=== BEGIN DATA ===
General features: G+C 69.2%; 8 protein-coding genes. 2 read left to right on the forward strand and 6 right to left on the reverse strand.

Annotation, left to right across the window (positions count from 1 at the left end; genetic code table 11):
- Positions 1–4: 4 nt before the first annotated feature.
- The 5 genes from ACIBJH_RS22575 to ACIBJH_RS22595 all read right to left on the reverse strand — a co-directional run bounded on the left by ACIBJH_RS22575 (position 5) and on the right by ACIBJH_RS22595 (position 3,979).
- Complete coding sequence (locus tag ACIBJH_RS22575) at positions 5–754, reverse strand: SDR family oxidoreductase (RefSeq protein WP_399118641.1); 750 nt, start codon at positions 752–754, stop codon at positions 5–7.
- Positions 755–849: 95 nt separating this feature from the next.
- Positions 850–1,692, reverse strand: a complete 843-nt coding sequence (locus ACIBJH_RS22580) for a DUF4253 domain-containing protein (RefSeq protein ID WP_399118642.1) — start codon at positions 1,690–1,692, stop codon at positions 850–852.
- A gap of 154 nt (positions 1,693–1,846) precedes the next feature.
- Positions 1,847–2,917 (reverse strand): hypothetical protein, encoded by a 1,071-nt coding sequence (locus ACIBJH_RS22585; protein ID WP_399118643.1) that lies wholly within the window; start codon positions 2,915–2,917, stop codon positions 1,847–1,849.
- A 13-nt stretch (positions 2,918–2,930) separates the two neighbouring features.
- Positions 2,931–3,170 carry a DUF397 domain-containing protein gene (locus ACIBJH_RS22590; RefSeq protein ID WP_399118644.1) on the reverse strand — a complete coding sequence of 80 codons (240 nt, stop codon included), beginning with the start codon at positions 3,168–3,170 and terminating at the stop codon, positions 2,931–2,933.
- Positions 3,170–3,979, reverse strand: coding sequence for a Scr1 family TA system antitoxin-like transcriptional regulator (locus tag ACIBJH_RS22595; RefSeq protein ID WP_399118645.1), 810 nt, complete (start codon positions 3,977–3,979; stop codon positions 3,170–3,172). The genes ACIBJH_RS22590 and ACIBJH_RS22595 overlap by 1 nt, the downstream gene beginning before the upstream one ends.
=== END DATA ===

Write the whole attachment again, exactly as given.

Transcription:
General features: G+C 69.2%; 8 protein-coding genes. 2 read left to right on the forward strand and 6 right to left on the reverse strand.

Annotation, left to right across the window (positions count from 1 at the left end; genetic code table 11):
- Positions 1–4: 4 nt before the first annotated feature.
- The 5 genes from ACIBJH_RS22575 to ACIBJH_RS22595 all read right to left on the reverse strand — a co-directional run bounded on the left by ACIBJH_RS22575 (position 5) and on the right by ACIBJH_RS22595 (position 3,979).
- Complete coding sequence (locus tag ACIBJH_RS22575) at positions 5–754, reverse strand: SDR family oxidoreductase (RefSeq protein WP_399118641.1); 750 nt, start codon at positions 752–754, stop codon at positions 5–7.
- Positions 755–849: 95 nt separating this feature from the next.
- Positions 850–1,692, reverse strand: a complete 843-nt coding sequence (locus ACIBJH_RS22580) for a DUF4253 domain-containing protein (RefSeq protein ID WP_399118642.1) — start codon at positions 1,690–1,692, stop codon at positions 850–852.
- A gap of 154 nt (positions 1,693–1,846) precedes the next feature.
- Positions 1,847–2,917 (reverse strand): hypothetical protein, encoded by a 1,071-nt coding sequence (locus ACIBJH_RS22585; protein ID WP_399118643.1) that lies wholly within the window; start codon positions 2,915–2,917, stop codon positions 1,847–1,849.
- A 13-nt stretch (positions 2,918–2,930) separates the two neighbouring features.
- Positions 2,931–3,170 carry a DUF397 domain-containing protein gene (locus ACIBJH_RS22590; RefSeq protein ID WP_399118644.1) on the reverse strand — a complete coding sequence of 80 codons (240 nt, stop codon included), beginning with the start codon at positions 3,168–3,170 and terminating at the stop codon, positions 2,931–2,933.
- Positions 3,170–3,979, reverse strand: coding sequence for a Scr1 family TA system antitoxin-like transcriptional regulator (locus tag ACIBJH_RS22595; RefSeq protein ID WP_399118645.1), 810 nt, complete (start codon positions 3,977–3,979; stop codon positions 3,170–3,172). The genes ACIBJH_RS22590 and ACIBJH_RS22595 overlap by 1 nt, the downstream gene beginning before the upstream one ends.